Is the Public Lending of E-books Similar to Lending Traditional Books?
23 September 2016
Whether or not the public lending of e-books is treated, in EU copyright law, in the same manner as the public lending of traditional books has been a relatively contentious topic among EU Member States. This is an important question as there are certain rules, benefits and obligations set out in EU copyright law regarding the rental and lending of copyright works, particularly for the authors of those works. These rules were originally set out in Council Directive 92/100/EC but were codified in 2006, with minimal changes, by Directive 2006/115 (the “Directive”). We take a look at a recent case which may clarify the application of these rules.
The Directive provides that Member States must provide for a right to authorise or prohibit the rental or lending of originals and copies of copyright works. The exclusive right to authorise or prohibit rental and lending belongs to the author of the work.
Member States may deviate from this position in relation to public lending, provided that authors, at least, obtain remuneration for that lending. Member States are free to determine the level of remuneration taking into account their cultural promotion objectives.
If the public lending of e-books does not fall within the Directive, the consequence is that libraries are not entitled to lend these books without appropriate licensing arrangements and authors are not entitled to remuneration for such lending.
This case originates from a dispute before the Dutch courts as to whether a library's e-book rental system should fall within the Directive. The system allowed for e-books at a library’s disposal to be downloaded by a user for a lending period. During the lending period, those e-books could not be accessed by other library users. After the lending period, the e-book automatically becomes unusable for the borrower and the e-book then be used by other borrowers. The case was referred to the EU’s highest court (the CJEU) for determination. The Advocate General, an independent advisor to the CJEU, provided an initial opinion on the case.
Advocate General Szpunar was of the view that the e-books were not within the contemplation of EU lawmakers back in 1992. One question, therefore, is whether these European rules on rental and lending could be interpreted in 2016 to include e-books. The Advocate General believes they should, on the basis that the law be given a ‘dynamic’ or ‘evolving’ interpretation, that this would be consistent with the lawmakers’ intentions when adopting EU law and that it is a case of a modern equivalent of the lending of printed books. The Advocate General took the view that such an interpretation of lending is not contrary to the objective or wording of the Directive and was consistent with the EU copyright system, including the InfoSoc Directive and international obligations.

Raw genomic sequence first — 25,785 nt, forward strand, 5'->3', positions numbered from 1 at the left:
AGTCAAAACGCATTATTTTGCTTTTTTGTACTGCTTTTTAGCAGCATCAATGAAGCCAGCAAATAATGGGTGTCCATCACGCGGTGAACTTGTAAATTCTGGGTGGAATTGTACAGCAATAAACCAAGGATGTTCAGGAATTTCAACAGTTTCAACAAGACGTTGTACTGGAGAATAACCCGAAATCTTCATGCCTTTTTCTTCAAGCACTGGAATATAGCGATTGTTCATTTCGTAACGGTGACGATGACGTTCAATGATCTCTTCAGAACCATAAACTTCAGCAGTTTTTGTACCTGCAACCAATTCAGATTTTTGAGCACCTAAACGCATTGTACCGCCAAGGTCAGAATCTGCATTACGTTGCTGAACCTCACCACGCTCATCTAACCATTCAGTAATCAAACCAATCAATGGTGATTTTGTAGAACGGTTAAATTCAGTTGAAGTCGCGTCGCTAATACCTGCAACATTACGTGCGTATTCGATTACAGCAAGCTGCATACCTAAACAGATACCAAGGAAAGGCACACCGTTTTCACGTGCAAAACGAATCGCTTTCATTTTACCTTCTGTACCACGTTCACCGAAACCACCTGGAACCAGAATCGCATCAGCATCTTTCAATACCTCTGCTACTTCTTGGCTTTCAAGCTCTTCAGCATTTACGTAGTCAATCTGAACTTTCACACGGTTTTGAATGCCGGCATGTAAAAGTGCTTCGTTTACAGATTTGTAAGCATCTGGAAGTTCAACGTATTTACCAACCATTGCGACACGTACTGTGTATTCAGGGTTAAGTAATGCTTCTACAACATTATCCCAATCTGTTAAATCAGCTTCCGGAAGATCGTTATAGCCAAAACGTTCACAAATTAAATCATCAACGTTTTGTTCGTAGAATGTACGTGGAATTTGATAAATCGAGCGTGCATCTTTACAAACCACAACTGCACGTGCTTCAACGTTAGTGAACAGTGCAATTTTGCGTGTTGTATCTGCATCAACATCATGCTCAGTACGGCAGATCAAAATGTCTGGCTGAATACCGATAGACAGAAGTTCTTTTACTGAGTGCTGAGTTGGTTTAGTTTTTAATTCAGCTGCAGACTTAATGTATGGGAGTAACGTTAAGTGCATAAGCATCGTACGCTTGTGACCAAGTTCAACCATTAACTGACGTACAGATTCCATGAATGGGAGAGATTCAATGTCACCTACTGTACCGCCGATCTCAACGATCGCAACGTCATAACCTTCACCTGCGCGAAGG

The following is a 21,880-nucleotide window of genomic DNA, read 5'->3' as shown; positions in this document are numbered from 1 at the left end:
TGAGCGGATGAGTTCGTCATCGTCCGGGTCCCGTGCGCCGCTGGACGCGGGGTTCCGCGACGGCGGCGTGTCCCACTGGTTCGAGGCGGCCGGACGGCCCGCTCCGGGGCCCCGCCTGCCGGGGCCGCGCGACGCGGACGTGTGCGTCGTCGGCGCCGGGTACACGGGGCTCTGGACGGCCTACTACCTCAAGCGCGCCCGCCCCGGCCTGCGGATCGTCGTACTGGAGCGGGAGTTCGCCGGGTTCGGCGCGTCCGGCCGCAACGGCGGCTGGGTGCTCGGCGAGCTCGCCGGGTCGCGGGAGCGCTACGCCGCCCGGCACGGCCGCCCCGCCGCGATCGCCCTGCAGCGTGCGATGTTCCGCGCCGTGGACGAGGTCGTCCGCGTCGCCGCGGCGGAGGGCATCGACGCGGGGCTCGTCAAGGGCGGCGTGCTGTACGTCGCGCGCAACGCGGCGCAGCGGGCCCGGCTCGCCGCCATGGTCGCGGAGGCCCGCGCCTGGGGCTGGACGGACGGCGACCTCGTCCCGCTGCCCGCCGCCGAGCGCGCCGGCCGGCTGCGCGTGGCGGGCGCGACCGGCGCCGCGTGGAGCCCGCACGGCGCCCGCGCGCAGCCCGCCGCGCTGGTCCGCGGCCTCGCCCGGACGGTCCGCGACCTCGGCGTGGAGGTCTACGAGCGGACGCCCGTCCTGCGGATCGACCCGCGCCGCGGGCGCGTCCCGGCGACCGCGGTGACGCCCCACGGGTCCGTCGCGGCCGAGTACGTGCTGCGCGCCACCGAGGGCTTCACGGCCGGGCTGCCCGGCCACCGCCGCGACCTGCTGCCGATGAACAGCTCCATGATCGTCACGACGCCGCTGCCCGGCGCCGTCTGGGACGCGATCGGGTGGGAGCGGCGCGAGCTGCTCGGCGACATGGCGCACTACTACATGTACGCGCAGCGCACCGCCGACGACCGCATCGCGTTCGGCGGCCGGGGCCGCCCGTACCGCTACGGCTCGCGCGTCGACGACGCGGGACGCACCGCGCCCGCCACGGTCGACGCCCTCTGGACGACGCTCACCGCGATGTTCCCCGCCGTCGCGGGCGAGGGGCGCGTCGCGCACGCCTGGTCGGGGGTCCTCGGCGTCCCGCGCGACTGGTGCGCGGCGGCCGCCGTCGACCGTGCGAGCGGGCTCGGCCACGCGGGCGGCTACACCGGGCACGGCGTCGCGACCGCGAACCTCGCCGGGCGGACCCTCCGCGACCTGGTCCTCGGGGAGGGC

What could this mean?
This is an interesting opinion to consider. Ireland has had a strained legal relationship with the European Commission when it comes to implementation of the Directive.
First, Ireland was penalised for not implementing the original Directive on time (Case C-269/05). This coincided with the review of Irish copyright law that ultimately led to the Copyright and Related Rights Act 2000 (“2000 Act”).
Second, when Ireland did implement the original Directive in the 2000 Act, it was later found to have done so incorrectly. Originally, the 2000 Act exempted all public and educational institutes from the payment of public lending obligations under the Directive. In 2007, the ECJ – as it was then called – in Case C-175/05 found that the exempting of all public lending institutions, and not only certain categories, from payment of the public lending right was incompatible with the Directive. This led to the amendment of the 2000 Act by the Copyright and Related Rights (Amendment) Act 2007 and the establishment of a public lending remuneration scheme under Section 42A and the Copyright and Related Rights (Public Lending Remuneration Scheme) (Amendment) Regulations 2013.
While not binding, Advocate Generals’ opinions are often followed by the court. Further amendments may be required if the CJEU follows the opinion of the Advocate General.
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